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You see them as you walk through campus. Some of them are dialing as they cruise through the Yard, others briskly chatting as they linger near the steps of Sever. Are these folks so popular that being inaccessible for several hours would be fatal to their social lives? Why all of sudden is our campus studded with cell phone owners?
Cell phones have taken the world and now America by storm. Suburban moms claim safety issues as they zealously brandish their phones at soccer games, drug dealers have needed phones for a long time, and people who are often on the road need to be in touch with their families and friends. But what do college students need mobile phones for?
Some proud cell phone owners list their reasons for being owners of phones. John L. Lester '99 states somewhat dubiously, "This way I don't miss calls from other chicks while I'm out on dates." Waqaas S. Fahmawi '99 says, "I have found it to be a great asset to my social capital." Does everyone have phones just to keep social lives swinging? Or is it just that the Tamagotchi, "the original virtual reality pet," is passe, and now people are lining up for more pocket-sized fun?
Samuel B. Shaw '99, a pioneer among cell phone owners, stresses the toy aspect of having a phone, claiming that his new toy "brings a little light into my life."
But a phone can run from around $100 upward; it is an expensive new toy for so many people to be investing in. There have to be other reasons for there to be bevvies of enthusiastic phone talkers than just because it's a fun new toy.
One of my rationales against phones is that in our enclosed universe one is always near an accessible telephone; from someone's room to a Centrex or a friendly pay phone, it isn't hard to place a call. But for pay phones you need to find 35 cents or remember your calling card number. Always a pain. And Centrexes have the whole privacy issue. Someone calls up and you hear the customary static and background noise. "How are you?" And then you can broadcast your personal business over a rather wide radius. Not so fun. And you can only call Harvard people, a disadvantage if you know people who have more than 5 digits in their phone number. Or already have cell phones.
One of the points of cell phones is that you and your friends probably aren't always in your rooms. Who hasn't tried to coordinate complicated evening plans when lots of people are out on the town? "Look, I'll leave a message on your machine after dinner, and you leave on one mine saying where you guys went, and wait for me until 12, but if we miss each other I'll call Julie, and change her incoming message for me or I'll check my e-mail too, if I can." But somebody forgets a crucial step and plans change and there you are. All alone. What if a few more people had cell phones? The whole thing would be effortless.
Of course, the assumption is that these new toys, even if terribly useful for coordinating social lives and being accessible, are very expensive. But cell phones are practically competitive with the less-than-excellent Harvard phone plan. With Sprint PCS, you can get 700 minutes of calling time a month within a local calling area for $35 a month, and for $50 a month you can get 500 minutes free nationwide. So for the same amount I pay the Harvard Telephone Office, or even less, I can have a spiffy little toy, and Mom can reach me all the time. And Sprint phones include voice mail, caller ID, voice mail, call waiting and call forwarding for no extra cost!!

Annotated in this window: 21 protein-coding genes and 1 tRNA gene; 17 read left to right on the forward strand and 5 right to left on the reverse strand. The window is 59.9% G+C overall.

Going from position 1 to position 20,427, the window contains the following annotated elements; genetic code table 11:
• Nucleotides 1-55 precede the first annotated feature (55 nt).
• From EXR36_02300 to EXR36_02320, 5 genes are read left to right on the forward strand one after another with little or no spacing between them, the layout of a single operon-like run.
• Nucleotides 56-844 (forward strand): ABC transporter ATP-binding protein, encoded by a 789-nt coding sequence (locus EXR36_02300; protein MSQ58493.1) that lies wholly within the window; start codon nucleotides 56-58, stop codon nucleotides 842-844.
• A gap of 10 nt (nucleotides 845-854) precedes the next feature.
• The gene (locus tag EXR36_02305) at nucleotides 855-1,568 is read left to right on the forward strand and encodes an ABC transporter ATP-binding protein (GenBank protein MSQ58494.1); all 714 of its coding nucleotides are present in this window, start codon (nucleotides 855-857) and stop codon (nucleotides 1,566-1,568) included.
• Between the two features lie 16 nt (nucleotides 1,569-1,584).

On top of it all, your phone will vibrate every time you get e-mail, each time someone leaves a message on your machine and, of course, when there is someone at the other end of the line.
So I'm virtually sold. Phones are so tiny and nifty now. They slip discreetly into pockets and purses. A simple route to being over-the-top. I've often considered the possibility of just buying a phone, not getting it connected and cheerfully talking to myself in public with no accusations of insanity. But I still can't really justify the purchase. Sure, sometimes it is a hassle to get all of my whirlwind plans in order, but usually it works itself out. Shaw suggests that one reason phones are popping up all over the place is that it works as a pyramid scheme, just like blue-green algae. If you get someone to sign up on your plan, you get rebates off your bills. He likens it to the spread of a virulent disease. But there are enough cell phone owners for the moment and many more eager perspectives to participate in the frenzy. I'm going to bide my time. And concentrate on learning how to check my messages from outside my room.
There is, of course, the fear that no one will call once I become incredibly accessible. Now I can spend the whole day assuming my machine is bursting with messages and I don't have to be crushed until I arrive home. But if my little phone were lying limp and dead in my pocket, not vibrating, I would have constant reminders of being unloved. To quote the ever-wise Shaw, "The more and more accessible you become, the more you realize that no one is trying to get in touch with you."
Regardless, I'm almost ready. Lovely Lorraine at Sprint can expect my call sooner rather than later. But not while I live on a college campus. I'll just continue to watch all the others chit-chatting their way to class.
Sarah B. Jacoby '99 is a history and science concentrator in Mather House. Her column appears on alternate Mondays.
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